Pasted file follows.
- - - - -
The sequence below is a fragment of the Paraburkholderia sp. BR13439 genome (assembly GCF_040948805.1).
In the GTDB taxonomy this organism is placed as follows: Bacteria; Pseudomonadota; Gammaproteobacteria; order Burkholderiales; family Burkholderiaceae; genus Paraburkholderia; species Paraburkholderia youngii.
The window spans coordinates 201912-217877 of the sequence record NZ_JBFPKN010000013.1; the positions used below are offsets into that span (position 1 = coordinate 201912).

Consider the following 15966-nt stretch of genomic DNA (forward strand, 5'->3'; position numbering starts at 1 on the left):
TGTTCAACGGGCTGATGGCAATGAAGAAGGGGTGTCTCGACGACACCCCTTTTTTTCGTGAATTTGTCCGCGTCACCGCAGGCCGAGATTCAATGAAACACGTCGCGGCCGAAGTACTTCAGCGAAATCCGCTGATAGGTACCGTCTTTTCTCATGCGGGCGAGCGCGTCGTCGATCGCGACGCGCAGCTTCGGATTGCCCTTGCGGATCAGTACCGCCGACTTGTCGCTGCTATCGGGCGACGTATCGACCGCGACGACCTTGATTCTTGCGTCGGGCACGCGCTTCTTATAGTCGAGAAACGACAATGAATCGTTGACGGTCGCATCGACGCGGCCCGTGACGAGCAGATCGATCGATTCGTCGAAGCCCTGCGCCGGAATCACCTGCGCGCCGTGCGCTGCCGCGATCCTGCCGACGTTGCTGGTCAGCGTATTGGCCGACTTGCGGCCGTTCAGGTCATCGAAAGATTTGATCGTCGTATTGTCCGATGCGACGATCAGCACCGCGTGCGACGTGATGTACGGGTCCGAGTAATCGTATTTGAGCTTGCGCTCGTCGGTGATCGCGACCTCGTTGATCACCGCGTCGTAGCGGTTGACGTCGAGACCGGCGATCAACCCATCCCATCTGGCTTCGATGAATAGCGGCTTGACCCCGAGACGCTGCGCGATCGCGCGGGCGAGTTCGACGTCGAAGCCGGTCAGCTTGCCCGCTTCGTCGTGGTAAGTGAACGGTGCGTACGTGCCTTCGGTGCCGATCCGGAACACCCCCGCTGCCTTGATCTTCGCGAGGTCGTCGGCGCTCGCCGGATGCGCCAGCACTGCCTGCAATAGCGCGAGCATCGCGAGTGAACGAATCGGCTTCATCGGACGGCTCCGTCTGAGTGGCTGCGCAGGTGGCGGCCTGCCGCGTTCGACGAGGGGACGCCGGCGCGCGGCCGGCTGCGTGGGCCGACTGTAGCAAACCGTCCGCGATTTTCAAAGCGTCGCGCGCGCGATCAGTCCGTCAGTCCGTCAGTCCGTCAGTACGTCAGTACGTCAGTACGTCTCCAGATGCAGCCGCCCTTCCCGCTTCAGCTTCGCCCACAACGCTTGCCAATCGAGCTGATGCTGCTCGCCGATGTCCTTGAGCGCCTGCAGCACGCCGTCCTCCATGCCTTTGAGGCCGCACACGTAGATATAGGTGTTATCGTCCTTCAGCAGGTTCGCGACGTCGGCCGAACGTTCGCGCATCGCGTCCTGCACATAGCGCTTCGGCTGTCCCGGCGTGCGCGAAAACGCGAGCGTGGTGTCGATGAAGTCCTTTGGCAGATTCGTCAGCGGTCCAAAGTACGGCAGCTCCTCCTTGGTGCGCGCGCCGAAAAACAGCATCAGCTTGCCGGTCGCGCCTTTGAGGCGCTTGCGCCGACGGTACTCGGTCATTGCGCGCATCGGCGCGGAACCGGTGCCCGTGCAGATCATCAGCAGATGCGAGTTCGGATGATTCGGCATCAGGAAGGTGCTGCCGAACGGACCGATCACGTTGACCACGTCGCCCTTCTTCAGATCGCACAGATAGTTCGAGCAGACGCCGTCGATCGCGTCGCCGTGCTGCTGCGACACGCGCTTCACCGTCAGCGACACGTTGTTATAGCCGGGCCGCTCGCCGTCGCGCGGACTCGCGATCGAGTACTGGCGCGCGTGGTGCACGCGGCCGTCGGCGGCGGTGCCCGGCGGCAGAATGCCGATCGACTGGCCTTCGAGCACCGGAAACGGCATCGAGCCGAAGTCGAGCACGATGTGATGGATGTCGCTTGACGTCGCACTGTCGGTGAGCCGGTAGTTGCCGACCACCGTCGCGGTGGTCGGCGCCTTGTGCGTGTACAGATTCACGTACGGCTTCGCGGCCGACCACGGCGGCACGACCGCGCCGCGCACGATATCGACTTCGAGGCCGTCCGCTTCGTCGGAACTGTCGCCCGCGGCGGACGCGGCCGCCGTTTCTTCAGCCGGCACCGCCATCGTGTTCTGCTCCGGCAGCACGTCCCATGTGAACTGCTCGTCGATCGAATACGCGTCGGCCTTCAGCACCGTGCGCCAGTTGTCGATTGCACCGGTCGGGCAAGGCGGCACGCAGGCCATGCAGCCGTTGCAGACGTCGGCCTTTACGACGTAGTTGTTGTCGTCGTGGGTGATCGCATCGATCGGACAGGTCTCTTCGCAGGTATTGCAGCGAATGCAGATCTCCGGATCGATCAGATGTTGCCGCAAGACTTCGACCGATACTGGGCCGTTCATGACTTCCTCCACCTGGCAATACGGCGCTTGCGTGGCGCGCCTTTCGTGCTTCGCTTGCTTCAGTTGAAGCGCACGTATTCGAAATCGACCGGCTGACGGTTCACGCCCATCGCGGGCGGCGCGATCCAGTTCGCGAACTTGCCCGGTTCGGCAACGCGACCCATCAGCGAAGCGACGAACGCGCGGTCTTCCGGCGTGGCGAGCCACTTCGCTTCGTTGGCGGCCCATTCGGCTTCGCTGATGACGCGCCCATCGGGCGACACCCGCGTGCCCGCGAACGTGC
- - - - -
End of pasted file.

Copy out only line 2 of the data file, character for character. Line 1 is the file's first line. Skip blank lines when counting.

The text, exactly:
In the GTDB taxonomy this organism is placed as follows: Bacteria; Pseudomonadota; Gammaproteobacteria; order Burkholderiales; family Burkholderiaceae; genus Paraburkholderia; species Paraburkholderia youngii.